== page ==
FOR THE PAST TWO MONTHS, WE’VE concentrated on applying sixteenth-note rhythms to funk and soul vamps. But guess what? All of these rhythms are applicable to any style of music. This month, we take a single rhythmic motif—including its cutshort and full-duration versions (and combinations of both)—and apply it at various tempos to both chords and single-notes in a half-dozen different musical genres.
Ex. 1a presents the staccato version—a sixteenth-to-eighth-to-sixteenth motif on beat one, a sixteenth-rest-to-sixteenth-plus eighth on beat two, and a single eighth-note hit on the downbeat of beat three. Ex. 1b shows the full-length version, which sustains each hit for its fullest value, sans rests, while Ex. 1c combines elements of both variations.
The two-bar, IIm7-Imaj7 figure illustrated in Ex. 2 utilizes Ex. 1a and echoes our previous funk and soul apps, but its slower tempo lends itself well to pop and R&B ballads. Repeat as shown, and then add one bar each of Ebmaj7, Dm7, Cm7, Bbmaj7, Abmaj7, and Bb6 to create a slow and sultry version of Todd Rundgren’s “Hello It’s Me.” (Tip: Try playing this and all of the following examples with both straight and swing sixteenth-note feels.)
In Ex. 3, we graft single-notes and an oblique bend (all derived from the C pentatonic major scale) to the full- length version of our versatile Ex. 1b motif, and out comes a cool, two-bar country lick. Hold the bend and barred pinky notes on beat three of bar 1—note how this creates a first-inversion C triad—and let everything ring as you cross into bar 2, arpeggiate the notes in reverse, and release the bend.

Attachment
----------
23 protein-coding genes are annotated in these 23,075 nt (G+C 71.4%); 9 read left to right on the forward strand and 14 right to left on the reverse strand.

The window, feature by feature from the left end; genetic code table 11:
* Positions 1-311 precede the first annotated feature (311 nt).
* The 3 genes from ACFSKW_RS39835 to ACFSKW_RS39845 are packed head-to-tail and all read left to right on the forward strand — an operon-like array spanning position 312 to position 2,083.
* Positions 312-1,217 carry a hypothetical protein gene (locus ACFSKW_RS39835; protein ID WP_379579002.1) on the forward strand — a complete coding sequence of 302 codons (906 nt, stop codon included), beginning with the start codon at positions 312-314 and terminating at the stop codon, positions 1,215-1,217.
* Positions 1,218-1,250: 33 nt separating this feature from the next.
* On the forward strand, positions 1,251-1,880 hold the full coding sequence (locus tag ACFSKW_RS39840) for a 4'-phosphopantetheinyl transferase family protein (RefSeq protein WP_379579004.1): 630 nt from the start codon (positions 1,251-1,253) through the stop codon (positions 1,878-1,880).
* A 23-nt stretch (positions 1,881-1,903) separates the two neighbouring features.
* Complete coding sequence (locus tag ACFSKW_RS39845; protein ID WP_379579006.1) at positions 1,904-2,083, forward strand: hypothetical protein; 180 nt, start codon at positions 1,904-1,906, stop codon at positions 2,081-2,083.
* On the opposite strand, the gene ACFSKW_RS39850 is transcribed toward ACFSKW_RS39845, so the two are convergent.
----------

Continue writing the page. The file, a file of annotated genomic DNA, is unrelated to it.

Ex. 4’s jazzy chord-melody snippet features a different chord on every hit, and works well to approach the IV chord in a jazz/ blues setting in the key of A. (Tip: Starting the phrase on beat three allows you to hit the D9 chord on the downbeat of the next measure. Drop this version into bar 4 of a 12-bar blues progression.) Here, we’re II-V-ing into the IV chord (D9) with an Em7–A13 progression embellished with two chromatic passing chords, Bb13 and Eb9, the latter of which is the enharmonic equivalent of A7#5.
Ex. 5 recasts the rhythm from Ex. 1a as a one-bar Latin-flavored ostinato, perfect for backing up a fiery percussion solo. We begin with a descending F major arpeggio on beat one, reverse it during beat two, and add thirds harmony to imply C and G chords on the last two hits.
Ex. 6 takes three notes from the fifth-position A blues box—the b7 (G), the root (A), and the b3/#9 (C)—and bends and shapes them into a gnarly Jeff Beck-style blues-rock lick. Observe the held bend, staccato G, and pre-bent A as you dig in hard.
What happens when you assign a descending open-position E pentatonic minor scale to the motif in Ex. 1c and play it with a gigantor attitude? Ex. 7, that’s what. Bar 2 of this Zeppelin-worthy riff is identical, except for a full-step gradual bend to A on the and of beat two, and the A5 chord on beat three.
BLUES YOU CAN USE
Ex. 8 takes more of a straight-ahead blues approach to Ex. 1b, with a pair of grace-note slides and a grace-hammer-on applied to a classic, open-position John Lee Hooker lick in E. This is one that definitely plays well with others.
So there you have it: One basic rhythm applied to six different musical styles. We’ll sign off with Ex. 9, which reveals my source for this month’s rhythm. That’s right, it’s a Charleston-era tag ending! Feel free to insert any sound or sound effect on beat four. (Tip: I like to drag the B string around the back of the neck a la Steve Vai, but a nice razz-berry works just as well.) Now go back and view the last two episodes of Rhythm Workshop from a brand new perspective.
Rhythm Workshop: Rhythmic Equality for All
Source: Guitar Player